Condition assessment is a key step in the adaptive management cycle. Condition assessments have been instrumental in driving policy reform, but as is often the case, policy implementation can change the demands placed on condition assessments. The Australian Government is working closely with state agencies in the development of an Integrated Ecosystem Condition Assessment (IECA) framework, to progress nationally agreed policy objectives for aquatic ecosystems to be managed as connected, functioning units.
The intent is to build on current approaches to condition assessments to provide an aquatic asset-based condition assessment methodology, that incorporates different connected aquatic ecosystem types and key ecosystem functions. The IECA Framework aims to allow condition to be evaluated and reported in relation to identified ecological values or objectives, risks/stressors, thresholds and management actions, to aid adaptive management.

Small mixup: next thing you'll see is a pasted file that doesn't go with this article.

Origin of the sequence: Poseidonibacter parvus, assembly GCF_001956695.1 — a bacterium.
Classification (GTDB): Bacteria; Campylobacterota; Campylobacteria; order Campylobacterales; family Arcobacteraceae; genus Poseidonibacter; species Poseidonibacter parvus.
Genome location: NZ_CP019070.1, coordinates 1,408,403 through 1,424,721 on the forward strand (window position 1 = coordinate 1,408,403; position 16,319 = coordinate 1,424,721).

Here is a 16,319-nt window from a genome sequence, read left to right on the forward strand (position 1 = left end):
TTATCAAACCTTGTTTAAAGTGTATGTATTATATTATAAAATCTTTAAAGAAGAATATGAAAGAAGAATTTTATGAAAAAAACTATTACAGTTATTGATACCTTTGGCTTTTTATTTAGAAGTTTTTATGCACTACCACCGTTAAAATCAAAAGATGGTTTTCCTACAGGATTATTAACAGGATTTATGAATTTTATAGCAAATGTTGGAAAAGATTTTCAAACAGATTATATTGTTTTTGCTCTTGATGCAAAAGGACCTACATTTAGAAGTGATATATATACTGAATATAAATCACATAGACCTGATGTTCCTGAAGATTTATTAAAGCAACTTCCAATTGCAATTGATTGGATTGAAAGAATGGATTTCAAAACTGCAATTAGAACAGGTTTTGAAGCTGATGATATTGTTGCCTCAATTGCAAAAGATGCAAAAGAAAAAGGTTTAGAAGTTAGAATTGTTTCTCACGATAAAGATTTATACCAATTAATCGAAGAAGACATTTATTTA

The Victorian pilot application of the IECA framework was undertaken at two Murray River icon sites using existing data. The assessment used 19 condition and five stress indicators across four identified values (biodiversity, ecosystem function, resilience and amenity). The assessment was based on data collected after the Millennium drought broke, and both Barmah Forest and Hattah Lakes were rated as being in moderate condition. The project has undertaken a number of innovations that should improve the value of condition assessments within adaptive management frameworks, but a number of areas, such as the assessment of stressors, remain to be fully developed.